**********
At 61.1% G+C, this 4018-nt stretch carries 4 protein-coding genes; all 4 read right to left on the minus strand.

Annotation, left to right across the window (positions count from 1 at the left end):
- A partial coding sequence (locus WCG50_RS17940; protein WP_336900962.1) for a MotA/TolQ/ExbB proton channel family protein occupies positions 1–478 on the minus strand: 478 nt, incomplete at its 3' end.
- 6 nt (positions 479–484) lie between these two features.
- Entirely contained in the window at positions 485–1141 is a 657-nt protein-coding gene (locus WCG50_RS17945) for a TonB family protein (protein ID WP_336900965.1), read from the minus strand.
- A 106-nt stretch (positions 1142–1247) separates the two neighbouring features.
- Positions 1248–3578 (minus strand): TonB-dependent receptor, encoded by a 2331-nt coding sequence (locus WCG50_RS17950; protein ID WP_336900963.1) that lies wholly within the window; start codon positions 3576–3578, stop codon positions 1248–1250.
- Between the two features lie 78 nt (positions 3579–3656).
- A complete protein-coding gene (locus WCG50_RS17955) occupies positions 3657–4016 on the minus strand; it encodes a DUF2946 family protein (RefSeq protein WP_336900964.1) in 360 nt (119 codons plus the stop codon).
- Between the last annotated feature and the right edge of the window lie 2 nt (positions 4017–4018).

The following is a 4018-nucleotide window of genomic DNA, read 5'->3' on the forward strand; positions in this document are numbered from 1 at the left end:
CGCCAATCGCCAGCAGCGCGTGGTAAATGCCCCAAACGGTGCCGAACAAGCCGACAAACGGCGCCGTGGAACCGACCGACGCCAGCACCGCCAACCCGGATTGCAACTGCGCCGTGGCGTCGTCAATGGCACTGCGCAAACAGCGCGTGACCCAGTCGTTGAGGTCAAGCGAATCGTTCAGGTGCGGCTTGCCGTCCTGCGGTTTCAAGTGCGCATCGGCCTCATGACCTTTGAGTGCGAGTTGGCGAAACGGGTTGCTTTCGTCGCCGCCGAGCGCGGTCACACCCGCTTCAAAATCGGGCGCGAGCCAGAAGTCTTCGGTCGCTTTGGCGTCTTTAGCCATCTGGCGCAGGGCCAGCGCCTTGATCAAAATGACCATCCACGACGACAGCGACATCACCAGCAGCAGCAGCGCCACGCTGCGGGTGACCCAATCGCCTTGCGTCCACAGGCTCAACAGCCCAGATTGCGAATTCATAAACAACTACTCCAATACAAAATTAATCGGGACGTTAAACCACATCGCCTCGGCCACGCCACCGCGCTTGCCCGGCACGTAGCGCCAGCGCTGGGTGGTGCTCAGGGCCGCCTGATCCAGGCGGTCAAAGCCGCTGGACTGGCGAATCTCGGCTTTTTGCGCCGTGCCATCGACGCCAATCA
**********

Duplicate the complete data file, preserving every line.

At 61.1% G+C, this 4018-nt stretch carries 4 protein-coding genes; all 4 read right to left on the minus strand.

Annotation, left to right across the window (positions count from 1 at the left end):
- A partial coding sequence (locus WCG50_RS17940; protein WP_336900962.1) for a MotA/TolQ/ExbB proton channel family protein occupies positions 1–478 on the minus strand: 478 nt, incomplete at its 3' end.
- 6 nt (positions 479–484) lie between these two features.
- Entirely contained in the window at positions 485–1141 is a 657-nt protein-coding gene (locus WCG50_RS17945) for a TonB family protein (protein ID WP_336900965.1), read from the minus strand.
- A 106-nt stretch (positions 1142–1247) separates the two neighbouring features.
- Positions 1248–3578 (minus strand): TonB-dependent receptor, encoded by a 2331-nt coding sequence (locus WCG50_RS17950; protein ID WP_336900963.1) that lies wholly within the window; start codon positions 3576–3578, stop codon positions 1248–1250.
- Between the two features lie 78 nt (positions 3579–3656).
- A complete protein-coding gene (locus WCG50_RS17955) occupies positions 3657–4016 on the minus strand; it encodes a DUF2946 family protein (RefSeq protein WP_336900964.1) in 360 nt (119 codons plus the stop codon).
- Between the last annotated feature and the right edge of the window lie 2 nt (positions 4017–4018).

The following is a 4018-nucleotide window of genomic DNA, read 5'->3' on the forward strand; positions in this document are numbered from 1 at the left end:
CGCCAATCGCCAGCAGCGCGTGGTAAATGCCCCAAACGGTGCCGAACAAGCCGACAAACGGCGCCGTGGAACCGACCGACGCCAGCACCGCCAACCCGGATTGCAACTGCGCCGTGGCGTCGTCAATGGCACTGCGCAAACAGCGCGTGACCCAGTCGTTGAGGTCAAGCGAATCGTTCAGGTGCGGCTTGCCGTCCTGCGGTTTCAAGTGCGCATCGGCCTCATGACCTTTGAGTGCGAGTTGGCGAAACGGGTTGCTTTCGTCGCCGCCGAGCGCGGTCACACCCGCTTCAAAATCGGGCGCGAGCCAGAAGTCTTCGGTCGCTTTGGCGTCTTTAGCCATCTGGCGCAGGGCCAGCGCCTTGATCAAAATGACCATCCACGACGACAGCGACATCACCAGCAGCAGCAGCGCCACGCTGCGGGTGACCCAATCGCCTTGCGTCCACAGGCTCAACAGCCCAGATTGCGAATTCATAAACAACTACTCCAATACAAAATTAATCGGGACGTTAAACCACATCGCCTCGGCCACGCCACCGCGCTTGCCCGGCACGTAGCGCCAGCGCTGGGTGGTGCTCAGGGCCGCCTGATCCAGGCGGTCAAAGCCGCTGGACTGGCGAATCTCGGCTTTTTGCGCCGTGCCATCGACGCCAATCA